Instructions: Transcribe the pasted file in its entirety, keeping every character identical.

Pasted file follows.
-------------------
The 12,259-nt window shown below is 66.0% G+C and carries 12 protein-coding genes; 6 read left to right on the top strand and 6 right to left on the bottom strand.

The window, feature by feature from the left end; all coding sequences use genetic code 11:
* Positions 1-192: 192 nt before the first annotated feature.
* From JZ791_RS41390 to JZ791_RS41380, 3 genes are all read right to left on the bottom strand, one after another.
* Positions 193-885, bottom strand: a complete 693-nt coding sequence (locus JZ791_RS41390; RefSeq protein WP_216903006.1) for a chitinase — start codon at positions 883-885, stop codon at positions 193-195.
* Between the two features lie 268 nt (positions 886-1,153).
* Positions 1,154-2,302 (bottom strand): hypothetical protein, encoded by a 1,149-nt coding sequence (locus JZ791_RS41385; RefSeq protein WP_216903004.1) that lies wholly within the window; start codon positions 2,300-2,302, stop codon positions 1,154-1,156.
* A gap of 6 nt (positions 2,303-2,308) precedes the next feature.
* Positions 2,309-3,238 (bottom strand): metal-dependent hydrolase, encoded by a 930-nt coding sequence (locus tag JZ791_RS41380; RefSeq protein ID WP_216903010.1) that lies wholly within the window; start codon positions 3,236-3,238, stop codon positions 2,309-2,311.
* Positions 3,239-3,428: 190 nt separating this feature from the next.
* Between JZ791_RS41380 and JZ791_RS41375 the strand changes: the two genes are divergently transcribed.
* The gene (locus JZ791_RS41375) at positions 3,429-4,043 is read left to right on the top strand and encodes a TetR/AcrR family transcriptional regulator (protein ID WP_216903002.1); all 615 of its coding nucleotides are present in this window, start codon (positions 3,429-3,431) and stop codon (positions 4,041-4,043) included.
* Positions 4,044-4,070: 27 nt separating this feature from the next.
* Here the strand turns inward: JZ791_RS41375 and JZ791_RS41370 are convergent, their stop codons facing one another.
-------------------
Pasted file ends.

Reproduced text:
The 12,259-nt window shown below is 66.0% G+C and carries 12 protein-coding genes; 6 read left to right on the top strand and 6 right to left on the bottom strand.

The window, feature by feature from the left end; all coding sequences use genetic code 11:
* Positions 1-192: 192 nt before the first annotated feature.
* From JZ791_RS41390 to JZ791_RS41380, 3 genes are all read right to left on the bottom strand, one after another.
* Positions 193-885, bottom strand: a complete 693-nt coding sequence (locus JZ791_RS41390; RefSeq protein WP_216903006.1) for a chitinase — start codon at positions 883-885, stop codon at positions 193-195.
* Between the two features lie 268 nt (positions 886-1,153).
* Positions 1,154-2,302 (bottom strand): hypothetical protein, encoded by a 1,149-nt coding sequence (locus JZ791_RS41385; RefSeq protein WP_216903004.1) that lies wholly within the window; start codon positions 2,300-2,302, stop codon positions 1,154-1,156.
* A gap of 6 nt (positions 2,303-2,308) precedes the next feature.
* Positions 2,309-3,238 (bottom strand): metal-dependent hydrolase, encoded by a 930-nt coding sequence (locus tag JZ791_RS41380; RefSeq protein ID WP_216903010.1) that lies wholly within the window; start codon positions 3,236-3,238, stop codon positions 2,309-2,311.
* Positions 3,239-3,428: 190 nt separating this feature from the next.
* Between JZ791_RS41380 and JZ791_RS41375 the strand changes: the two genes are divergently transcribed.
* The gene (locus JZ791_RS41375) at positions 3,429-4,043 is read left to right on the top strand and encodes a TetR/AcrR family transcriptional regulator (protein ID WP_216903002.1); all 615 of its coding nucleotides are present in this window, start codon (positions 3,429-3,431) and stop codon (positions 4,041-4,043) included.
* Positions 4,044-4,070: 27 nt separating this feature from the next.
* Here the strand turns inward: JZ791_RS41375 and JZ791_RS41370 are convergent, their stop codons facing one another.